STEFANIE YUEN THIO & THIO SHEN YI
Stefanie Yuen Thio is a formidable force with an insatiable desire to do good and create change. For the last 20 years, she has helmed the homegrown TSMP Law Corporation with her husband and partner in crime (pun intended), Thio Shen Yi—a partnership both describe as great, but not suitable for everyone. The secret to their healthy professional and personal relationship? Shared values, complementary skills, honest yet tactful communication, and a deep understanding of the demands of each other’s jobs. Both are unafraid to vocalise the causes they are passionate about, but the topic of female empowerment hits especially close to home, as both were brought up by strong matriarchal figures. The leading lawyers discuss more about their growing-up years, and the realities faced by women in their industry today.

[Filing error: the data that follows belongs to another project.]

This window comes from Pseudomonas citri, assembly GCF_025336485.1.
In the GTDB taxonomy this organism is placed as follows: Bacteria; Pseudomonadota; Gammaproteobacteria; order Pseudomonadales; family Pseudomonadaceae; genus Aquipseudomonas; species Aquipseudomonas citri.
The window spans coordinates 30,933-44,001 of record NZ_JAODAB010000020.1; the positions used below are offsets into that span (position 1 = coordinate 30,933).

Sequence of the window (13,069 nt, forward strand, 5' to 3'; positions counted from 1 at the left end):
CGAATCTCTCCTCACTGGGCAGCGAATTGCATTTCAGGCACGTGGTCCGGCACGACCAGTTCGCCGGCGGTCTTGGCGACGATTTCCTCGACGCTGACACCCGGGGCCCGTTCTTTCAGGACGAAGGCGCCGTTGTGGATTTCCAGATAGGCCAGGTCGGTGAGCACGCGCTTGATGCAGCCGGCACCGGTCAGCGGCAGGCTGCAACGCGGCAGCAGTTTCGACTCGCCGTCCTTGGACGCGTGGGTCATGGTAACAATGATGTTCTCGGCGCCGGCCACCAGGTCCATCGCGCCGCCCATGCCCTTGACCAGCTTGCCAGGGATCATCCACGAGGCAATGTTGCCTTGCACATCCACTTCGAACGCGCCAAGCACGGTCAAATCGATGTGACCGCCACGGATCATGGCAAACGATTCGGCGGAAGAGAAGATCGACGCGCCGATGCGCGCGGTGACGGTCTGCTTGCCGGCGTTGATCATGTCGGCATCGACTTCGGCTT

Growing up, I was told that while a man may enjoy going out with a woman who speaks her mind, he’ll want to marry somebody who is docile and a good wife material. Was that something you ever felt? Well, my mother had a successful career, so it’d be a bit strange for me to expect my wife to be a docile housewife. As a father then, what have you taught our son about women’s rights? Nothing explicitly, but I suspect that he gets it. He’s growing up in a household where his mother is a successful lawyer, and she doesn’t get any grief from her husband about working late and being away at work, sometimes even on the weekends. And that’s the best way, right? Not to make women’s rights this big flag that you need to wave around. What’s important is that parents walk the talk, as if it’s their normal daily routine. Is there a woman you admire? Yes, my grandmother. She lost her husband when she was pregnant with my mum during World War II. After she had Mummy, she would walk home from work during lunchtime every day just to breastfeed her baby. Remember how we used to joke that she was Carlos the Jackal, and that she was an international spy because she was so capable and always going around Singapore by herself ? Yeah! By the way, she shared how her great-aunt ran Singapore’s most successful brothel, which had the pick of the prettiest girls coming off the boat. So I come from a line of strong female leaders—that’s where I got it from, hon. Anyway, back to law. How do you feel we’re doing in terms of gender equality? We’ve seen female managing partners in most of the major corporate law firms, including ours, but there’s still a shortage of senior female role models in the litigation bar. Yes. When I first started out, I was told that as a female litigator, you need to come across as very strong. Yet if you come across as strident, you’re called a bitch; if you’re too soft, people will say you’re using your feminine wiles to get your way. It’s a lose-lose situation for women. The lesson here is accepting that women can be aggressive and tough, and still be feminine. It’s a mindset change that’s required. Also, women have to say, “I don’t care. I’m going to own it, I’m going to do my job.” Do you think this is something legislation needs to address? I don’t believe legislation can change mindsets. What we should have is a mindset where if you need gender diversity, appoint a woman on your board because if not, you won’t have that alternative perspective. I mean, it’s in the statistics that boards with women do perform better. It’s also partly our own fault, isn’t it? Women prefer to not put themselves forward. Yet, when we don’t step forward and accept an accolade when it’s due, we’re doing a disservice to the women who come after us. You have a point. Women won’t put up their hand to volunteer to do a job unless they’re 100 per cent sure that they can do it. Conversely, a guy would say he can do the job if he’s just 40 per cent sure. What about sexual harassment in law—have you seen or experienced it yourself ? Sexual harassment in the workplace obviously exists. The question is, what’s our response? It’s important to empower people to talk about this and be willing to say, “This doesn’t make me feel comfortable.” We women also need to stop treating ourselves as victims. We sometimes feel like, “Oh, if he treats me like this and I don’t feel comfortable, it’s not for me to tell him. It’s for him to stop doing it, and then I go and complain.” But the man might not know that it’s an area of discomfort! So it’s also for us to learn to say, “Please back off ”. And all this must be done in an atmosphere without recrimination. One of the things I’ll be asking my female associates after this is if we’re creating a safe working environment for them at TSMP. Yes. I also believe female leaders shouldn’t just worry about their female employees. They should also make sure that their male employees are being looked after because it’s important to protect their family lives. I agree. The world isn’t entirely equal yet and the topic of women’s rights is a conversation that has to continue, but I believe we’re generally moving in the right direction.